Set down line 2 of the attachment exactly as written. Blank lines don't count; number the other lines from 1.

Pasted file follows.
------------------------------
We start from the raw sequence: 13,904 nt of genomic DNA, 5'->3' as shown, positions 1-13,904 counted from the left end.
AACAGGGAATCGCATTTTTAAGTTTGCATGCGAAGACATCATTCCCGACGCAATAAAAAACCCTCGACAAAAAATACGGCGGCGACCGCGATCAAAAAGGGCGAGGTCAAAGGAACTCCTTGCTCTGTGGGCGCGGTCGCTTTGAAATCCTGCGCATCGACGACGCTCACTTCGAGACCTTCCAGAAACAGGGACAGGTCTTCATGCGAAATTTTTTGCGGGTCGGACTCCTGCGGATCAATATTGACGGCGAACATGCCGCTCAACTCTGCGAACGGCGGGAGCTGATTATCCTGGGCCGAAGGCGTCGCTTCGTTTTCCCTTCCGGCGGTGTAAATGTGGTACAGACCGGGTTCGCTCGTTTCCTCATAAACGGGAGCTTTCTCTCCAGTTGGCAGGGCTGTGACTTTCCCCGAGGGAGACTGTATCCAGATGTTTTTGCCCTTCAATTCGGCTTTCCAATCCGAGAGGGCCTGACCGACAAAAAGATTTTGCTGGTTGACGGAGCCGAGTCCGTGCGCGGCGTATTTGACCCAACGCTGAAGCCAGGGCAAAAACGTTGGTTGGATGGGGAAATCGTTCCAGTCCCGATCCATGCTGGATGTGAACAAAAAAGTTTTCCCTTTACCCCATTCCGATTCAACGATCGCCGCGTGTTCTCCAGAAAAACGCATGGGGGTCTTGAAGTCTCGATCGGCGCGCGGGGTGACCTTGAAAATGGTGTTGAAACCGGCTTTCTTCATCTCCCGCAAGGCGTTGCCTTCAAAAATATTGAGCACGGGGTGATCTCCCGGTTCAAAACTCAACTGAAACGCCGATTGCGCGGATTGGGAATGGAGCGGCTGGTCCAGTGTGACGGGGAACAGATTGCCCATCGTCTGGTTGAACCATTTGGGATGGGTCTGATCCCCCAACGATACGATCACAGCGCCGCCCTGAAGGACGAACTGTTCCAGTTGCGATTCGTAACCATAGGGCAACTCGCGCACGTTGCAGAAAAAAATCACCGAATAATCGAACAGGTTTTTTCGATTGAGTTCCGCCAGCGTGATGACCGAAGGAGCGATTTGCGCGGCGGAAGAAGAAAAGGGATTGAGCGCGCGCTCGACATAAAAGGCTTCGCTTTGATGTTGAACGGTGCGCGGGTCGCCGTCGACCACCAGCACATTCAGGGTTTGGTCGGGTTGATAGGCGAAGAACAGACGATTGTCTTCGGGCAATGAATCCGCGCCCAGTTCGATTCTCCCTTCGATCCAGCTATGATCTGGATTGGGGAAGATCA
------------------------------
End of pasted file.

AACAGGGAATCGCATTTTTAAGTTTGCATGCGAAGACATCATTCCCGACGCAATAAAAAACCCTCGACAAAAAATACGGCGGCGACCGCGATCAAAAAGGGCGAGGTCAAAGGAACTCCTTGCTCTGTGGGCGCGGTCGCTTTGAAATCCTGCGCATCGACGACGCTCACTTCGAGACCTTCCAGAAACAGGGACAGGTCTTCATGCGAAATTTTTTGCGGGTCGGACTCCTGCGGATCAATATTGACGGCGAACATGCCGCTCAACTCTGCGAACGGCGGGAGCTGATTATCCTGGGCCGAAGGCGTCGCTTCGTTTTCCCTTCCGGCGGTGTAAATGTGGTACAGACCGGGTTCGCTCGTTTCCTCATAAACGGGAGCTTTCTCTCCAGTTGGCAGGGCTGTGACTTTCCCCGAGGGAGACTGTATCCAGATGTTTTTGCCCTTCAATTCGGCTTTCCAATCCGAGAGGGCCTGACCGACAAAAAGATTTTGCTGGTTGACGGAGCCGAGTCCGTGCGCGGCGTATTTGACCCAACGCTGAAGCCAGGGCAAAAACGTTGGTTGGATGGGGAAATCGTTCCAGTCCCGATCCATGCTGGATGTGAACAAAAAAGTTTTCCCTTTACCCCATTCCGATTCAACGATCGCCGCGTGTTCTCCAGAAAAACGCATGGGGGTCTTGAAGTCTCGATCGGCGCGCGGGGTGACCTTGAAAATGGTGTTGAAACCGGCTTTCTTCATCTCCCGCAAGGCGTTGCCTTCAAAAATATTGAGCACGGGGTGATCTCCCGGTTCAAAACTCAACTGAAACGCCGATTGCGCGGATTGGGAATGGAGCGGCTGGTCCAGTGTGACGGGGAACAGATTGCCCATCGTCTGGTTGAACCATTTGGGATGGGTCTGATCCCCCAACGATACGATCACAGCGCCGCCCTGAAGGACGAACTGTTCCAGTTGCGATTCGTAACCATAGGGCAACTCGCGCACGTTGCAGAAAAAAATCACCGAATAATCGAACAGGTTTTTTCGATTGAGTTCCGCCAGCGTGATGACCGAAGGAGCGATTTGCGCGGCGGAAGAAGAAAAGGGATTGAGCGCGCGCTCGACATAAAAGGCTTCGCTTTGATGTTGAACGGTGCGCGGGTCGCCGTCGACCACCAGCACATTCAGGGTTTGGTCGGGTTGATAGGCGAAGAACAGACGATTGTCTTCGGGCAATGAATCCGCGCCCAGTTCGATTCTCCCTTCGATCCAGCTATGATCTGGATTGGGGAAGATCA